The Ruin by Dervla McTiernan is a debut novel set in Galway, Ireland. I was sent a copy of this book for review by HarperCollins Australia and it sat in my to be read pile for a while. When I finally picked it up, I was instantly hooked by the writing and expert plotting. The Ruin very much reads like it should be book ten from a well-established author instead of a debut. I read mostly crime thrillers rather than police procedural novels, but I’ve read enough of this genre to know that this is a high quality example.
The Ruin has been compared to the bestselling The Dry (probably because Dervla and Jane Harper both live in Australia) but I think it’s very different from The Dry.
It’s set in Ireland for one thing (the author is Irish) which made it interesting. Apart from reading Marian Keyes novels, I don’t read many books set in Ireland. It goes into more detail about detective work, gathering evidence and police politics than The Dry did. Where I could easily see The Dry as an explosive movie, The Ruin would better suit a slow but suspenseful TV series format.
Galway 1993: Young Garda Cormac Reilly is called to a scene he will never forget. Two silent, neglected children – fifteen-year-old Maude and five-year-old Jack – are waiting for him at a crumbling country house. Upstairs, their mother lies dead.
Twenty years later, a body surfaces in the icy black waters of the River Corrib. At first it looks like an open-and-shut case, but then doubt is cast on the investigation’s findings – and the integrity of the police. Cormac is thrown back into the cold case that has haunted him his entire career – what links the two deaths, two decades apart? As he navigates his way through police politics and the ghosts of the past, Detective Reilly uncovers shocking secrets and finds himself questioning who among his colleagues he can trust.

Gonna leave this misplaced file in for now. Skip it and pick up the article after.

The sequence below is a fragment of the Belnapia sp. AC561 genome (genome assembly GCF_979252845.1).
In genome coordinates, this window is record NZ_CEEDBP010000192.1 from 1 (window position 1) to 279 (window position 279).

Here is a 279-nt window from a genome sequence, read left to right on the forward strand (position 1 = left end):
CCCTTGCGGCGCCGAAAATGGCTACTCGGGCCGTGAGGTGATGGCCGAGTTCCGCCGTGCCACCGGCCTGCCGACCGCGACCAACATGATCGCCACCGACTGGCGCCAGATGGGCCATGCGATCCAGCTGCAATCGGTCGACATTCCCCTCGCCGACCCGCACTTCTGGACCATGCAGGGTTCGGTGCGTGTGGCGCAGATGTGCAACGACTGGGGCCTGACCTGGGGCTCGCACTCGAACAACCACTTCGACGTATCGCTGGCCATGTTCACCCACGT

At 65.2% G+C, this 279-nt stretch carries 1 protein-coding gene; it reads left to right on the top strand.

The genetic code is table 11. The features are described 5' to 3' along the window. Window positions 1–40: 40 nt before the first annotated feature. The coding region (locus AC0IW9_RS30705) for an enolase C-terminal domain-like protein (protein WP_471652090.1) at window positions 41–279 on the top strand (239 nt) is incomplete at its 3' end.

What really did happen in that house where he first met Maude and Jack? The Ruin draws us deep into the dark heart of Ireland and asks who will protect you when the authorities can’t – or won’t.
The Ruin is told from the perspectives of Detective Cormac Reilly and several other people associated with the cold case twenty years ago and the modern day body found in the river case. I found all the characters to be fully fleshed and expertly crafted by the author. I loved all the bitching and backstabbing that went on in the police department. Talk about office politics!
I can’t say I felt compelled to speed read through this book, but I definitely enjoyed it every time I picked it up. And the good news is that Cormac Reilly will be back in another book next year. This is definitely an author and series to start following if you like crime novels.
Verdict: If you are after a very well written, slow burner crime novel, The Ruin will satisfy your craving.